Homer would have narrated it differently, opting to die dismembered before giving in, but in these times the heroes are faced with the inexorable fatality of their tragedy, putting at risk their prestige, not their lives. Alexis Tsipras chose to stop right at the edge of the abyss because he believed more in the future of his nation than in his political career. Historians will tell us if he did well or badly, maintaining a pulse facing the Troika, even to extremes. Economists will draw pragmatic lessons watching whether Greece grows or sinks, while the militants of his party will reassemble their agendas with different promises.
Those from other latitudes who applauded the inflexible will now have to swallow their praise and, in passing, learn their lesson. The populists of Spain’s Podemos party will know they will not have a second chance at the polls, and those obsessed with an eternal Baraguá in these parts of the Caribbean will have to recognize that it is time to move on, saying “we do not understand.”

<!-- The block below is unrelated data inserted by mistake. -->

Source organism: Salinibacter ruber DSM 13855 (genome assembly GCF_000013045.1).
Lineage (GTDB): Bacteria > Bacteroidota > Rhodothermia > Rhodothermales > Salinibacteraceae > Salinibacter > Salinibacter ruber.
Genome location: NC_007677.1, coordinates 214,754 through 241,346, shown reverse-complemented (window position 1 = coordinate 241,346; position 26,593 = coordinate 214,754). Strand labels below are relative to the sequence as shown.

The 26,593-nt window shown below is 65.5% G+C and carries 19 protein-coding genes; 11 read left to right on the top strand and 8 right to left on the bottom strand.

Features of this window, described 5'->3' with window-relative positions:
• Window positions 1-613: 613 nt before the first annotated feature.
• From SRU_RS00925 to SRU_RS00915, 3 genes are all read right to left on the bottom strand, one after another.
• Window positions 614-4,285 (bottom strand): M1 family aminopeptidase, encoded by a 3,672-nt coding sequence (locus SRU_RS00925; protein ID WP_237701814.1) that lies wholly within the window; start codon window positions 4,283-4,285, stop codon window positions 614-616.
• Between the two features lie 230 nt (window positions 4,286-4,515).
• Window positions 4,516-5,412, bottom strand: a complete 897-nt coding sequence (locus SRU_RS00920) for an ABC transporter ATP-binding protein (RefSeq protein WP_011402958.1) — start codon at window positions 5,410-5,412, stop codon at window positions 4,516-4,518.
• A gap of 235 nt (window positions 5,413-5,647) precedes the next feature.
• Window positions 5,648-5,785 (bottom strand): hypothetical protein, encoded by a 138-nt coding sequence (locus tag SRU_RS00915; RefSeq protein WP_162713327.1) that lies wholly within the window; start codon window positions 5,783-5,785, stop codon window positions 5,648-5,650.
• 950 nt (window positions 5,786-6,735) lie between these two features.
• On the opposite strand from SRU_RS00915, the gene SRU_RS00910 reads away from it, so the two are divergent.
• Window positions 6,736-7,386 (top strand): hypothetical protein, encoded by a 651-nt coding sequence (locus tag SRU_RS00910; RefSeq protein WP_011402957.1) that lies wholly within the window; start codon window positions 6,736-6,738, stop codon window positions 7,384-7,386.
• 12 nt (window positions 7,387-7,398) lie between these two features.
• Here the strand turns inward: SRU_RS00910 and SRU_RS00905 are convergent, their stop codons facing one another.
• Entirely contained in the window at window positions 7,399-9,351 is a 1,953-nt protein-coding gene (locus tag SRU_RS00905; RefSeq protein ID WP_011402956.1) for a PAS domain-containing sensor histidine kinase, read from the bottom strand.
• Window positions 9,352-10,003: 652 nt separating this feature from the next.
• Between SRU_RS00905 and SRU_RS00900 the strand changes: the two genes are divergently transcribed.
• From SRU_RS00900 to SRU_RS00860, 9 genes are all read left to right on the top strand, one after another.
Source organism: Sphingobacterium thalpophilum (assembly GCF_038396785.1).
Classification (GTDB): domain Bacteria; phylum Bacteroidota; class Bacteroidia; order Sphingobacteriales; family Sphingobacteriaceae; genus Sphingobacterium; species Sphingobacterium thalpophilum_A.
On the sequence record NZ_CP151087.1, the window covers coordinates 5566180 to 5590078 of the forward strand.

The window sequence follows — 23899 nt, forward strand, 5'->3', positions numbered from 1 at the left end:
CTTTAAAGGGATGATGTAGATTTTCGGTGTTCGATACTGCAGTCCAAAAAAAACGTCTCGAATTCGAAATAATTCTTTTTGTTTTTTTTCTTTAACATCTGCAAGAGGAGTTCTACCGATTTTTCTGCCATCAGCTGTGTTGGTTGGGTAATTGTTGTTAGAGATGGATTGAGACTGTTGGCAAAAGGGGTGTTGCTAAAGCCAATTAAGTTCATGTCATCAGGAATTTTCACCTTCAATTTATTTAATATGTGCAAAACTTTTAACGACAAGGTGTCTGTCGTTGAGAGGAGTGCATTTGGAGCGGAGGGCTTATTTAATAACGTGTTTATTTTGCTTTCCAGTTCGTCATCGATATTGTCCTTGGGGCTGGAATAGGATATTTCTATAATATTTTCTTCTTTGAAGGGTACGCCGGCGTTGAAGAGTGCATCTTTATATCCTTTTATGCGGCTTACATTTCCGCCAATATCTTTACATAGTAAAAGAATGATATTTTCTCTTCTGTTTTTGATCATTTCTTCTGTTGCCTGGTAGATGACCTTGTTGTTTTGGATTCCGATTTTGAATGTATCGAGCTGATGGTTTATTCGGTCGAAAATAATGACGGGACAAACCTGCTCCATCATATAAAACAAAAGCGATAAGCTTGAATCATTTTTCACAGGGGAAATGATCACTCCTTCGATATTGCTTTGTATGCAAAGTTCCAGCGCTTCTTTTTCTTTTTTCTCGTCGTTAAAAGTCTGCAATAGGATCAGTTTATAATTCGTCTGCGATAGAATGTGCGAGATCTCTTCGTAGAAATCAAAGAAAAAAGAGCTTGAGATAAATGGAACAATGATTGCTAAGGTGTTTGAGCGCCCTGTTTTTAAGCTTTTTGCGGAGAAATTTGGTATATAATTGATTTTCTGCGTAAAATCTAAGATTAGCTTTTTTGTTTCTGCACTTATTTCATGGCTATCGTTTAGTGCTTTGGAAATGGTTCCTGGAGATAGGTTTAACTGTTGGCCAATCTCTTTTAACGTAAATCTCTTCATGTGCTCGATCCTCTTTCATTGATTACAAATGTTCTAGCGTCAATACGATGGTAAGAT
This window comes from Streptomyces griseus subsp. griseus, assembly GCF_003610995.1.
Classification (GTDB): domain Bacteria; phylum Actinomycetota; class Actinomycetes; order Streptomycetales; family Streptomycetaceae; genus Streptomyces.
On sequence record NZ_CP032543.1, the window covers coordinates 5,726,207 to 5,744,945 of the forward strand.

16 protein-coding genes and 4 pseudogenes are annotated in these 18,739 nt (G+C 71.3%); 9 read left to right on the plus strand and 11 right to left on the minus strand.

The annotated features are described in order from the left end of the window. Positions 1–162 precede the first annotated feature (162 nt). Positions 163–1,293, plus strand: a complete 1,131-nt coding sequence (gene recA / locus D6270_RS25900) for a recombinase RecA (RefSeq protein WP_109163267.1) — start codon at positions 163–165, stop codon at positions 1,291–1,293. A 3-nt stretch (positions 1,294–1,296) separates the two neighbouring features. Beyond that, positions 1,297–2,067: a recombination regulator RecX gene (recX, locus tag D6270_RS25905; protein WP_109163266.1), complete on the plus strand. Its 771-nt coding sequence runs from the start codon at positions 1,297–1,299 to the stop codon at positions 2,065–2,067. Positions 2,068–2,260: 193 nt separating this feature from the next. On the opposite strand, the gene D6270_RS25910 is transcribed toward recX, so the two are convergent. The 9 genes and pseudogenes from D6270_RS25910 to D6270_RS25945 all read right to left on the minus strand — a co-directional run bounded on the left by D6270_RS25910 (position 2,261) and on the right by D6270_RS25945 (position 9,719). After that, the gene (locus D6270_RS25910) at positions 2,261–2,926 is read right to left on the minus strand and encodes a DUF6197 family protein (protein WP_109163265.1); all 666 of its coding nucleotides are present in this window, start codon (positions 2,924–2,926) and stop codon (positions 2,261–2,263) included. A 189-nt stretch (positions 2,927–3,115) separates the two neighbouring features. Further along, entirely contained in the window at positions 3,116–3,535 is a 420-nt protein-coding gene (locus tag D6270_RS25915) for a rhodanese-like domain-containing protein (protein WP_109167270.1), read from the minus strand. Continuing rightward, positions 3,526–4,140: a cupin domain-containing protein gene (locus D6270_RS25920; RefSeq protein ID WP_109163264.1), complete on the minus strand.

As someone whose name I can’t remember said, “Greece is very familiar to Cubans. She taught us the philosophy, arts and sciences of antiquity when we studied in school, and, along with them, the most complex of human activities: the art and the science of politics.
The story is not over, it never really ends. In the coming hours Tsipras will have to confront his personal Thermopylae in front of Parliament and face his constituents, who will not want to accept the reforms that will come over them. It will be Ulysses facing the pretenders, or Achilles with his wounded heel, but this time the gods will not intervene and it will be the chorus who decides.